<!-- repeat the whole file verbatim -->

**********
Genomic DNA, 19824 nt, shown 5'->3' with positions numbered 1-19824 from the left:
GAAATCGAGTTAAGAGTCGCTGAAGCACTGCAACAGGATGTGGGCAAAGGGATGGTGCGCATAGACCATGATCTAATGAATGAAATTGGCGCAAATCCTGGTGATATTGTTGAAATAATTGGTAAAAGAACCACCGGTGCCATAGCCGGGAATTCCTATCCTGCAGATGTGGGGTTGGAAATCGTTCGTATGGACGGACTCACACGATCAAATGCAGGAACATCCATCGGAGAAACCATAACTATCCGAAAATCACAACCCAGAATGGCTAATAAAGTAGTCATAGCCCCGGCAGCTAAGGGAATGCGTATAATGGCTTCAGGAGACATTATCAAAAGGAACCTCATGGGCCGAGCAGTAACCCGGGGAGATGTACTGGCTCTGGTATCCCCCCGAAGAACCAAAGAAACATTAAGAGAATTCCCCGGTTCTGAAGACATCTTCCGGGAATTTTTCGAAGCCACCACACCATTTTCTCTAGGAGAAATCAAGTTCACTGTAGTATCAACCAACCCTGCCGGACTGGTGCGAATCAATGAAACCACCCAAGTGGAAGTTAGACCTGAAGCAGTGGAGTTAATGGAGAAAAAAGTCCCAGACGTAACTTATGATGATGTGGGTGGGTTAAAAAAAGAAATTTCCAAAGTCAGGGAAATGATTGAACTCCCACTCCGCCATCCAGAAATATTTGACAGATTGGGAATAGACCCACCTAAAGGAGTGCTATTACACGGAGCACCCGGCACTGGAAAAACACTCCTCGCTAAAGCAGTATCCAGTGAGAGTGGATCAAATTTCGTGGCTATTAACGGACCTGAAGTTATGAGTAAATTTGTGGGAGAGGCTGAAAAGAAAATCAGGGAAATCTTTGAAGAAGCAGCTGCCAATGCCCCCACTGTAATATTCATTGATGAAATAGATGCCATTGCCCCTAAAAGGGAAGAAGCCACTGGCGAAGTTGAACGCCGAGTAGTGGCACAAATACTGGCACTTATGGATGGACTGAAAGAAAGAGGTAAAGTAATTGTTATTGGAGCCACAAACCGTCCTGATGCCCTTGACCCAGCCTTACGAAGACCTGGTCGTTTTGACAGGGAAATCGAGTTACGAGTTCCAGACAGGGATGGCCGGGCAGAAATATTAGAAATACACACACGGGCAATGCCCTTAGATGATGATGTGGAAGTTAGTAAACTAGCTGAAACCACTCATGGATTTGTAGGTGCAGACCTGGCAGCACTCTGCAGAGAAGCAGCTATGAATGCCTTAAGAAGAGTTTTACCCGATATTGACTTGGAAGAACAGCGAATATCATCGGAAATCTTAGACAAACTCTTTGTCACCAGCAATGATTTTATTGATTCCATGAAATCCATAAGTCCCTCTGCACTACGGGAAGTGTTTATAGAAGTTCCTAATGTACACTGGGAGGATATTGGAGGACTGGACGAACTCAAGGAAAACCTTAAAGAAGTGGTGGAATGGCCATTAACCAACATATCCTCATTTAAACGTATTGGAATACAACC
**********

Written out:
Genomic DNA, 19824 nt, shown 5'->3' with positions numbered 1-19824 from the left:
GAAATCGAGTTAAGAGTCGCTGAAGCACTGCAACAGGATGTGGGCAAAGGGATGGTGCGCATAGACCATGATCTAATGAATGAAATTGGCGCAAATCCTGGTGATATTGTTGAAATAATTGGTAAAAGAACCACCGGTGCCATAGCCGGGAATTCCTATCCTGCAGATGTGGGGTTGGAAATCGTTCGTATGGACGGACTCACACGATCAAATGCAGGAACATCCATCGGAGAAACCATAACTATCCGAAAATCACAACCCAGAATGGCTAATAAAGTAGTCATAGCCCCGGCAGCTAAGGGAATGCGTATAATGGCTTCAGGAGACATTATCAAAAGGAACCTCATGGGCCGAGCAGTAACCCGGGGAGATGTACTGGCTCTGGTATCCCCCCGAAGAACCAAAGAAACATTAAGAGAATTCCCCGGTTCTGAAGACATCTTCCGGGAATTTTTCGAAGCCACCACACCATTTTCTCTAGGAGAAATCAAGTTCACTGTAGTATCAACCAACCCTGCCGGACTGGTGCGAATCAATGAAACCACCCAAGTGGAAGTTAGACCTGAAGCAGTGGAGTTAATGGAGAAAAAAGTCCCAGACGTAACTTATGATGATGTGGGTGGGTTAAAAAAAGAAATTTCCAAAGTCAGGGAAATGATTGAACTCCCACTCCGCCATCCAGAAATATTTGACAGATTGGGAATAGACCCACCTAAAGGAGTGCTATTACACGGAGCACCCGGCACTGGAAAAACACTCCTCGCTAAAGCAGTATCCAGTGAGAGTGGATCAAATTTCGTGGCTATTAACGGACCTGAAGTTATGAGTAAATTTGTGGGAGAGGCTGAAAAGAAAATCAGGGAAATCTTTGAAGAAGCAGCTGCCAATGCCCCCACTGTAATATTCATTGATGAAATAGATGCCATTGCCCCTAAAAGGGAAGAAGCCACTGGCGAAGTTGAACGCCGAGTAGTGGCACAAATACTGGCACTTATGGATGGACTGAAAGAAAGAGGTAAAGTAATTGTTATTGGAGCCACAAACCGTCCTGATGCCCTTGACCCAGCCTTACGAAGACCTGGTCGTTTTGACAGGGAAATCGAGTTACGAGTTCCAGACAGGGATGGCCGGGCAGAAATATTAGAAATACACACACGGGCAATGCCCTTAGATGATGATGTGGAAGTTAGTAAACTAGCTGAAACCACTCATGGATTTGTAGGTGCAGACCTGGCAGCACTCTGCAGAGAAGCAGCTATGAATGCCTTAAGAAGAGTTTTACCCGATATTGACTTGGAAGAACAGCGAATATCATCGGAAATCTTAGACAAACTCTTTGTCACCAGCAATGATTTTATTGATTCCATGAAATCCATAAGTCCCTCTGCACTACGGGAAGTGTTTATAGAAGTTCCTAATGTACACTGGGAGGATATTGGAGGACTGGACGAACTCAAGGAAAACCTTAAAGAAGTGGTGGAATGGCCATTAACCAACATATCCTCATTTAAACGTATTGGAATACAACC